Bowel Continence Explained
Bowel continence, a skill acquired by most toddler children, is often considered essential to psychological well-being and social functioning. Patients who suffer from bowel incontinence may be reluctant to share their symptoms with anyone, including their family doctor. This fact makes accurate estimates of the prevalence of bowel incontinence in the general population rather difficult. The number of people afflicted with bowel incontinence in Europe is thought to be around 53 million.
When assessing the situation it is important to understand the mechanisms behind bowel continence. Bowel continence is maintained essentially through the action of the anal sphincters, the internal and external anal sphincters. The anal sphincters are muscles which are normally contracted at rest, a property referred to as myogenic tone, and whenever defecation is to occur, these muscles relax allowing the faeces to pass. The internal anal sphincter (IAS) is sometimes considered the key to bowel continence. The natural resting tone which prevents soiling is attributed primarily to the properties of the internal anal sphincter. When the internal anal sphincter is damaged, patients often complain of passive faecal incontinence, where the faecal soiling occurs without the patient being aware of the leak. This passive soiling occurs most readily with soft stools or small pellets of faeces. This type of soiling may occur after the bowel has been emptied, or during physical exertion.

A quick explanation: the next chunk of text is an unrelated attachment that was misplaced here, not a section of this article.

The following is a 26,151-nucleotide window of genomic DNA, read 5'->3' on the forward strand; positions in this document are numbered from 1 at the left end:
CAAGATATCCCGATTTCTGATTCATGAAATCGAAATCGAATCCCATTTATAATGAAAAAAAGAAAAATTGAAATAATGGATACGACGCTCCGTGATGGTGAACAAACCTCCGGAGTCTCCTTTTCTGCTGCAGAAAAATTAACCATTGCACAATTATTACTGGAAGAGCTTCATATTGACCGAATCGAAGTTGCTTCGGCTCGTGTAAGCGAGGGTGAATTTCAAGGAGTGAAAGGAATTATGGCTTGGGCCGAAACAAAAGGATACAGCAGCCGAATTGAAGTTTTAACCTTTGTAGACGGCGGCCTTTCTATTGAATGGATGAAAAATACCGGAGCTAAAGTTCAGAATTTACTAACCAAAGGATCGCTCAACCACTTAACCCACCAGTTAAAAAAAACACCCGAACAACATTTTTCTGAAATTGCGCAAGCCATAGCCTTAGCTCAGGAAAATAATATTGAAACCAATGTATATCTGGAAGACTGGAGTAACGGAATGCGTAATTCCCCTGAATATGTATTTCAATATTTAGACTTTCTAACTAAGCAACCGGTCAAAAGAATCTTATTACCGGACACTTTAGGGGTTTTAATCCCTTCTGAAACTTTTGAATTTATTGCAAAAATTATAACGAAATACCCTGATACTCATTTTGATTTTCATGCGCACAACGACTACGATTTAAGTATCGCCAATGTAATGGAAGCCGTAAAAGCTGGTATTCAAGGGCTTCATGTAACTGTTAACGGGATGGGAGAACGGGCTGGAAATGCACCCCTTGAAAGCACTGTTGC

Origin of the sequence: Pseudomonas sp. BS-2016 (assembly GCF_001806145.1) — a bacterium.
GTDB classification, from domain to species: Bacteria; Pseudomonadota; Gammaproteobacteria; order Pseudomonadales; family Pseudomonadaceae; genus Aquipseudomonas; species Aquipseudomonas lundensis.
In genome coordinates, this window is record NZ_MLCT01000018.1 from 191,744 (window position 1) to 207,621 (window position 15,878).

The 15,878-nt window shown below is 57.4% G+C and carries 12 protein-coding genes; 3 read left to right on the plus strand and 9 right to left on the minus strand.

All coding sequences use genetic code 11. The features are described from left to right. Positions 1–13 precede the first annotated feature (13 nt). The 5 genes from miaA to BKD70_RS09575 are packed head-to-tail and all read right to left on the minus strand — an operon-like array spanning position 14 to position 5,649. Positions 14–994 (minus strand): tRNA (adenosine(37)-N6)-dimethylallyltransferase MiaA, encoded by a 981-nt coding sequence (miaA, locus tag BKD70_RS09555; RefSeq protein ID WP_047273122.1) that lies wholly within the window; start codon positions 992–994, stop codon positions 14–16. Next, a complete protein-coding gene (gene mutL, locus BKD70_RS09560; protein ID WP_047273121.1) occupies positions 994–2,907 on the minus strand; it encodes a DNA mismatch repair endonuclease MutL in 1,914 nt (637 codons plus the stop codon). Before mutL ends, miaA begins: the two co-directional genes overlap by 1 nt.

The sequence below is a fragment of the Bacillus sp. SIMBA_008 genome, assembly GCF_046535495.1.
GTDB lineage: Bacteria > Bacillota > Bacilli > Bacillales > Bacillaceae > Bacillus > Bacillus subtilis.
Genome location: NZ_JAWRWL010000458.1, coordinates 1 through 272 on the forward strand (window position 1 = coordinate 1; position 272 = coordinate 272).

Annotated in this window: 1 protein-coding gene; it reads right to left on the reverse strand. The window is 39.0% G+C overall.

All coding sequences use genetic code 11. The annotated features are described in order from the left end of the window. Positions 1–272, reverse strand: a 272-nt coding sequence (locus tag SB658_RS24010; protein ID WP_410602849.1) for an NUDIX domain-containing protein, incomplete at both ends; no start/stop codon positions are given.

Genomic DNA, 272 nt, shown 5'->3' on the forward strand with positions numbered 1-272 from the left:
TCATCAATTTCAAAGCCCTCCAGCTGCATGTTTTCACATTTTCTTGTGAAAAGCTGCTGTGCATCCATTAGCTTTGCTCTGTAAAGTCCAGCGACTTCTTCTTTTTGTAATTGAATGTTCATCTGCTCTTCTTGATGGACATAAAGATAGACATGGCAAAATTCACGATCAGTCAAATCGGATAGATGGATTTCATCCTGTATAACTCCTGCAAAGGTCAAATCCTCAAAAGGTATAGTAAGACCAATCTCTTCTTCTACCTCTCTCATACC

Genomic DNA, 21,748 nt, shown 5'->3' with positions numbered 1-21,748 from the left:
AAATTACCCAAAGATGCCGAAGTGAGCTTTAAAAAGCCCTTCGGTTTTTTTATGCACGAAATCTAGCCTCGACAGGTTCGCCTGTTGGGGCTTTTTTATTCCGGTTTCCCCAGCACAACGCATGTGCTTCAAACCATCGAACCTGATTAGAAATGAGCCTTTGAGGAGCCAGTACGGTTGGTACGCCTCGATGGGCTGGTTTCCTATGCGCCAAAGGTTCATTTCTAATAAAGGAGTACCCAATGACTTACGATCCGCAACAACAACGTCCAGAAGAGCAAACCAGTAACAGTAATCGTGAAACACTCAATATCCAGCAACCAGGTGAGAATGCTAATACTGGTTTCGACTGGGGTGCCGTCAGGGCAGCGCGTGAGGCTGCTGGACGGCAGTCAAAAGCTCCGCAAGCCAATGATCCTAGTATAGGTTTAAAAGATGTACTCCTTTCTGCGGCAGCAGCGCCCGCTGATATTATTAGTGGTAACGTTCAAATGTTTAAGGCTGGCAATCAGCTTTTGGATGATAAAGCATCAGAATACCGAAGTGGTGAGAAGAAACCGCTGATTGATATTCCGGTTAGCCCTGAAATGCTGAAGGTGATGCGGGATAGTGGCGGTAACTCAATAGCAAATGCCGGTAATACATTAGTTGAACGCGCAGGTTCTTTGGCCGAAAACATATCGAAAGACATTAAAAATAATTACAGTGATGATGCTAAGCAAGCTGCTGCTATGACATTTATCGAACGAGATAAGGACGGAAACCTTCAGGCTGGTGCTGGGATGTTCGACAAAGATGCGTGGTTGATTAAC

Bowel incontinence is also a function of the integrity of the external anal sphincter. The external anal sphincter (EAS) is formed of skeletal muscles, i.e. muscles which are under voluntary control. Whenever there is an urge to defecate or pass wind, one can voluntarily contract the external anal sphincter to “hold on”. Damage involving the external anal sphincter commonly results in what is known as faecal urge incontinence, which is a condition where patients find themselves unable to suppress the urge to defecate. They complain of soiling especially in cases of diarrhoea.
It is worth noting that the external anal sphincter is part of the pelvic floor muscles, which also play an essential role in preventing bladder leaks. And because of that, in many instances, urinary incontinence may co-exist with faecal incontinence. Obstetric, or child-birth related injuries are the most common forms of damage to the pelvic floor muscles, which could result in loss of both bladder and bowel continence.
Assessment of the proper functioning of both the internal and external anal sphincters is possible through a simple procedure, which is Endorectal Ultrasound (ERUS). The Endorectal ultrasound is inserted into the rectum to allow visualization of the rectal wall and anal sphincters. Any defects or tears in the anal sphincters are detected, which allows the physician to determine whether the patient is an appropriate candidate for surgery to restore bowel continence.
Surgery is not the only option available for patients with bowel incontinence. There are many other conservative methods available, including rehabilitation and medications. After careful assessment and identification of the underlying causes, the physician will be able to decide on the action plan geared towards restoration of bowel continence.
Filed under: Bowel Incontinence